Development of the Financial and Real Sectors

  • Lee Sheng-Yi
Part of the Studies in the Economies of East and South-East Asia book series (SEESEA)


The Shaw-McKinnon thesis postulates the merit of financial deepening and financial liberalisation in inducing the free play of market forces,1 so that savings and exports can be encouraged and interest rate and exchange rate can reflect the true market condition. Economic growth can then proceed without so many restrictions and controls, which would otherwise distort the functioning of financial institutions and markets, suppress market signals of capital and labour, and encourage the biased development of capital-intensive industries, inconsistent with factor endowment and comparative advantage. Thus there is a strong link between financial development and economic growth.


Gross Domestic Product Financial Institution Foreign Exchange Financial Development Tariff Rate 
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  1. 1.
    See E. S. Shaw, Financial Deepening in Economic Development (New York: Oxford University Press, 1973);Google Scholar
  2. R. I. McKinnon, Money and Capital in Economic Development (Washington: Brookings Institution, 1973);Google Scholar
  3. R. I. McKinnon (ed.) Money and Finance in Economic Growth and Development (New York: Marcel Dekker, 1976); and ‘Symposium on Finance in Developing Countries’, Journal of Development Studies, January 1977, pp. 1–43.Google Scholar
  4. 12.
    The Gini coefficient declined from 0.558 in 1953 to 0.461 in 1961 and to 0.317 in 1985; and the ratio of the income share of the richest 20 per cent to that of the poorest 20 per cent declined from 20.5 per cent in 1953 to 11.6 per cent in 1961 and to 4.5 per cent in 1985 (see Shirley W. Y. Kuo, ‘Economic Development in the Republic of China’, Conference on Economic Development in the Republic of China on Taiwan, held at Taipei on 22–7 July 1987). However, this does not imply that the land reform had such a strong effect, although it was undoubtedly one of the contributing factors.Google Scholar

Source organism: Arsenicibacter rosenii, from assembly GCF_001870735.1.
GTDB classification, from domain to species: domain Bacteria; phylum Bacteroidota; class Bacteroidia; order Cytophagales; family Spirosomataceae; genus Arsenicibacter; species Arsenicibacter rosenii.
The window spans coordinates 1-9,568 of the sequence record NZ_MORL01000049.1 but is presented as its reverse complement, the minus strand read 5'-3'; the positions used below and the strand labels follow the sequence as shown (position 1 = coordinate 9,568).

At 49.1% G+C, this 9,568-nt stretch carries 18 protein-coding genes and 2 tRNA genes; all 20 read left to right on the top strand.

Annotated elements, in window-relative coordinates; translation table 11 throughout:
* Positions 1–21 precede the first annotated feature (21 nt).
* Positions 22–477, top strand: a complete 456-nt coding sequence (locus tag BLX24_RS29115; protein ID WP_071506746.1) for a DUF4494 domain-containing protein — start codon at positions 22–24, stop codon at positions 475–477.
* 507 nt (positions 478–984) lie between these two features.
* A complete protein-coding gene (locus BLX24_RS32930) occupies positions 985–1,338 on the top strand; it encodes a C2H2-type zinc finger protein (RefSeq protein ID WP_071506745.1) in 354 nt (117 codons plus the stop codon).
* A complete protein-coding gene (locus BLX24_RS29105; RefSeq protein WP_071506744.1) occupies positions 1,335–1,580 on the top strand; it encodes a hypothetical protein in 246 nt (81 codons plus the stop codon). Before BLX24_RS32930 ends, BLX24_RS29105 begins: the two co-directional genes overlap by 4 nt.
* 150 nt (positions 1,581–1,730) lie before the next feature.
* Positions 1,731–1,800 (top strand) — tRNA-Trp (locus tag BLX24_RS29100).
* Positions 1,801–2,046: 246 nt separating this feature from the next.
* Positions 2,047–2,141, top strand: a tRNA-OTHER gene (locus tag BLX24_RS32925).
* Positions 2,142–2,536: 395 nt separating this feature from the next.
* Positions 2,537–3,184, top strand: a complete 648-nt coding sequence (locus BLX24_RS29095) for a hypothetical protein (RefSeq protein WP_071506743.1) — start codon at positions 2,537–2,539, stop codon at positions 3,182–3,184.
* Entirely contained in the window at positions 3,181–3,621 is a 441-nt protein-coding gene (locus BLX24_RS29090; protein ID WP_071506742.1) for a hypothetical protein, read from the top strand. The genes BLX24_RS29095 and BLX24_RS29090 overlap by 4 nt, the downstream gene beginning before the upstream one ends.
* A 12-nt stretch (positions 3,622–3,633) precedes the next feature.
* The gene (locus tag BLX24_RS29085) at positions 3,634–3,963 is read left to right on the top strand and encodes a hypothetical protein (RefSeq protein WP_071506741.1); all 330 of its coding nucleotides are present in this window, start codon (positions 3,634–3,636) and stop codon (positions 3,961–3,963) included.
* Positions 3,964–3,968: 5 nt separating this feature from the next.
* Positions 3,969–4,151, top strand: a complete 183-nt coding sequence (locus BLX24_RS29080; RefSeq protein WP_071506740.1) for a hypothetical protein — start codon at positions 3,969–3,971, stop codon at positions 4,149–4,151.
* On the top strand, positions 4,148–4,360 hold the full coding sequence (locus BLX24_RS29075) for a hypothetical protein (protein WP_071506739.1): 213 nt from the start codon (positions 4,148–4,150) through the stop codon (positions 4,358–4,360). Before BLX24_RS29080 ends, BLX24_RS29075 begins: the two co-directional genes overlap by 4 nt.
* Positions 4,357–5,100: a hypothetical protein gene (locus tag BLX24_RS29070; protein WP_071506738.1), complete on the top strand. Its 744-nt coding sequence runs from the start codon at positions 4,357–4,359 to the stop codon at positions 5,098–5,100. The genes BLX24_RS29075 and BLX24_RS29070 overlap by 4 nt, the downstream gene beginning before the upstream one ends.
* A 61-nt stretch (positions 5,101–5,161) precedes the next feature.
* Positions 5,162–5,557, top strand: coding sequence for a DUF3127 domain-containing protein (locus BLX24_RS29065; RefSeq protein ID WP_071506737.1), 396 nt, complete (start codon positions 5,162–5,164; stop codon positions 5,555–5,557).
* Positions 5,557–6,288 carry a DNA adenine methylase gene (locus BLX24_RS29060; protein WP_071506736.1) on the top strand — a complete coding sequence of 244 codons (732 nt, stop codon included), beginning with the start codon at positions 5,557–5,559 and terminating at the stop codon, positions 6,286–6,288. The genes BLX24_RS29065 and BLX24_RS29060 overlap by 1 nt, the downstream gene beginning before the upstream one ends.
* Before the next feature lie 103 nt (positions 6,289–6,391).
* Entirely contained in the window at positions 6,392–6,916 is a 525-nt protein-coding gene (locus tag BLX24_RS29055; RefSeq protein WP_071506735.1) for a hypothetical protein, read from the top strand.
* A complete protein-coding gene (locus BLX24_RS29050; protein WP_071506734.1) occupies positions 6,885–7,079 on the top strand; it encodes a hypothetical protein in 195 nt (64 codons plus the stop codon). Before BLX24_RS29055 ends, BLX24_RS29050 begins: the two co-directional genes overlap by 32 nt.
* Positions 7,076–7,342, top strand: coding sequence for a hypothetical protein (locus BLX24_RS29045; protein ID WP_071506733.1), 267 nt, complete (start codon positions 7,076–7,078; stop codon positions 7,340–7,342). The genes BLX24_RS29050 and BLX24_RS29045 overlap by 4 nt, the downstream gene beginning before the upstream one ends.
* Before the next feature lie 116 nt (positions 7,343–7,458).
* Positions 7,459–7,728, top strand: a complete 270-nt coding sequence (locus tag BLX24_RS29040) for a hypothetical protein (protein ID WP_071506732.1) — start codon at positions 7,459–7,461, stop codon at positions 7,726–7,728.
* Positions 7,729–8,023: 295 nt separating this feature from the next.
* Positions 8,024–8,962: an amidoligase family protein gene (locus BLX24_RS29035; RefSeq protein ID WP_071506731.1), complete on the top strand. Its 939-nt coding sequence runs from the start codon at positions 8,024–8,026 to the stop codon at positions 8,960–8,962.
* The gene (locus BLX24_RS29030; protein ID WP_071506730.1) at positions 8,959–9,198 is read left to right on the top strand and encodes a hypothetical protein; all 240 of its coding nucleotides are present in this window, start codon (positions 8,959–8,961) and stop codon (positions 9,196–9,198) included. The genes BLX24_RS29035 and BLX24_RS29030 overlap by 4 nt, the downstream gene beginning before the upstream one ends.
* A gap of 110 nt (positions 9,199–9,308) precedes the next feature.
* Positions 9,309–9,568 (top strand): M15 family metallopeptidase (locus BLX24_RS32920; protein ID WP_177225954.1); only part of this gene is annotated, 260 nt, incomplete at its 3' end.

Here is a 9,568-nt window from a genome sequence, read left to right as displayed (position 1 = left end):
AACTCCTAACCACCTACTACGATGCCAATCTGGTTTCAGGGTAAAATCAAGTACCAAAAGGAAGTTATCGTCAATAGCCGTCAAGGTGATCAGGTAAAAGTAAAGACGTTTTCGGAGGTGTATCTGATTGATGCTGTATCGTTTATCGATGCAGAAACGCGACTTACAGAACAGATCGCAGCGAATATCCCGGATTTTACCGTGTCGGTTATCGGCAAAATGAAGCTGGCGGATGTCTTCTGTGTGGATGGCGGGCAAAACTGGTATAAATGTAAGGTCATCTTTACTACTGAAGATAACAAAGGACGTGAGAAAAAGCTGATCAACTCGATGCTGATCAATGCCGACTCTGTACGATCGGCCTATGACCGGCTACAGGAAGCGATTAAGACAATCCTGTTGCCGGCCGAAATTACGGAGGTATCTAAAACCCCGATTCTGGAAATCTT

5. 13.
    See Yung Wei, ‘Planning for Growth, Equality and Democracy: the Non-Economic Factors in ROC’s Development Process’, Conference on Economic Development in the Republic of China on Taiwan, on 22–7 July 1987.Google Scholar
  6. 14.
    See Liang Kuo-Shu and Liang Hou Ching-Ing ‘Trade Strategy and the Exchange Rate Policies in Taiwan’, in Wontack Hong and Lawrence B. Krause (eds), Trade and Growth of the Advanced Developing Countries in the Pacific Basin (Papers and Proceedings of the Eleventh Pacific Trade and Development Conference) (Seoul: Korea Development Institute, 1981) pp. 151–2.Google Scholar
  7. 19.
    For an analysis of the effective tariff rates, see Ken-Nan Sun, ‘Tariff Protection and Structural Change in Taiwan’, Chung-Hua Institution for Economic Research, Economic Paper, no 8, August 1982, pp. 48 and 151.Google Scholar
  8. 22.
    See for example, Sheng-Yi Lee, Trade and Investment Relationships between Taiwan ROC and Asean Countries, CHIER Economic Monograph Series, no 16, Chung-Hua Institution for Economic Research, Taipei, 1986, pp. 79–80.Google Scholar
  9. 23.
    See, for example, Bela Balassa, ‘Export and Economic Growth: Further Evidence’, Journal of Development Economics, vol. 5, 1978, pp. 181–9;CrossRefGoogle Scholar
  10. Bela Balassa, ‘Exports, Policy Choices, and Economic Growth in Developing Countries after the 1973 Oil Shock’, Journal of Development Economics, vol. 18, 1985, pp. 23–35;CrossRefGoogle Scholar
  11. Gershon, Feder, ‘On Exports and Economic Growth’, Journal of Development Economics, vol. 12, 1983, pp. 59–73;CrossRefGoogle Scholar
  12. Heller, Peter, and Porter, Richard, ‘Exports and Growth: An Empirical Investigation’, Journal of Development Economics, vol. 5, 1978, pp. 191–3.CrossRefGoogle Scholar

Copyright information

© Lee Sheng-Yi 1990

Authors and Affiliations

  • Lee Sheng-Yi
    • 1
    • 2
  1. 1.Chung Hua Institution for Economic ResearchTaipeiTaiwan
  2. 2.Department of Economics and StatisticsNational University of SingaporeSingapore

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